A University of Louisiana at Lafayette graduate and former U.S. Army Ranger is hoping technology he's developing will help slow the spread of COVID-19 not only here, but across the country.
Brock Thibodeaux knows the battle so many people are facing with COVID-19.
He's a survivor and lives outside of Kirkland, Washington, the area believed to be the epicenter of the virus in the United States.
"I got COVID-19 and for about two and a half weeks, I was on the couch," Thibodeaux said. "It was a pretty bad experience. I don't wish that on anyone."
Thibodeaux, a UL grad who went on to study cyber security at Harvard knew once he recovered, he wanted to use his information technology skills to slow the spread of the virus. He's a senior engineer at Microsoft and recently founded a startup.
"We're looking into AI and what's called machine learning. You're basically teaching a computer to think like a brain and look at data and images," Thibodeaux said. "Break it down, remember it and build patterns and algorithms to process data faster."
Thibodeaux's research was donated to the National Institute of Health to work with local hospitals. He donated his research in the name of two friends, Antonio Rodriguez and Casey Beckwith, who have died.
Sergeant 1st. Class Antonio Rodriguez was a fellow Ranger to Thibodeaux. On February 7, 2020, Rodriguez and another soldier were ambushed in Afghanistan by a rogue Afghan policeman, in the Sherzad district of Nangarhar Province, located in eastern Afghanistan. This tragic loss of two American soldiers directly sparked the U.S.-Taliban peace talks; and in only the second time in U.S. history, both the President and Vice President were there to greet the body of SFC Antonio Rodriguez, when his remains were flown back to America. Casey Beckwith was a friend in Atlanta battling an illness most of her life and who died in 2015.The name of the method Brock pioneered is the "RodBeck Method." A combination of both their names.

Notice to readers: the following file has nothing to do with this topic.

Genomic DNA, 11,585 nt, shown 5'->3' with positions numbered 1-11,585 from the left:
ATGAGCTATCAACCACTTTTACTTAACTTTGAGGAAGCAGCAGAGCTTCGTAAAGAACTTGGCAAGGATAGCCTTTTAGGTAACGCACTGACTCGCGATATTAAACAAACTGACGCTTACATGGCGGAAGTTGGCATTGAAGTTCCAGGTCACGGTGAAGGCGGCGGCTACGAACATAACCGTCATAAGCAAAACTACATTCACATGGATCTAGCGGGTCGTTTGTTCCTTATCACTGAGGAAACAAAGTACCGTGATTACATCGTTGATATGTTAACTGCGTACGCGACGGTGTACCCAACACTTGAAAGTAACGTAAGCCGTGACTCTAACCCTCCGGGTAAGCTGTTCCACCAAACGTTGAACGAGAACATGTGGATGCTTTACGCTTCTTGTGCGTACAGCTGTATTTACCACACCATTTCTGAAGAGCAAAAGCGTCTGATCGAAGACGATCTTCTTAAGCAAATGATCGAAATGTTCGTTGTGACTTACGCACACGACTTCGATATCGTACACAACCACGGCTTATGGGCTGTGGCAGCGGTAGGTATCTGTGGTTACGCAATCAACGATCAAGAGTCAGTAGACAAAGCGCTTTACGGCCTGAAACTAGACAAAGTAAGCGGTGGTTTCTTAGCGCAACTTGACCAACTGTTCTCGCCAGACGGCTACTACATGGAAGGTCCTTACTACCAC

The goal is to help COVID-19 front line workers detect and treat the disease faster; analyzing and tracking patient data to predict where the virus will be next to stop it before it happens. He says his work also helps medical professionals evaluate chest x-rays quicker so they know if someone is COVID-positive.
"With our process that we've created with my tools, it takes 5 seconds. It's incredible and it felt great to me and it felt great to see them have more confidence in the ability to help more people in one day," Thibodeaux said.
Now, Thibodeaux is traveling back-and-forth to Lafayette from Washington State in hopes of working with hospitals and government here to slow the spread of COVID-19.
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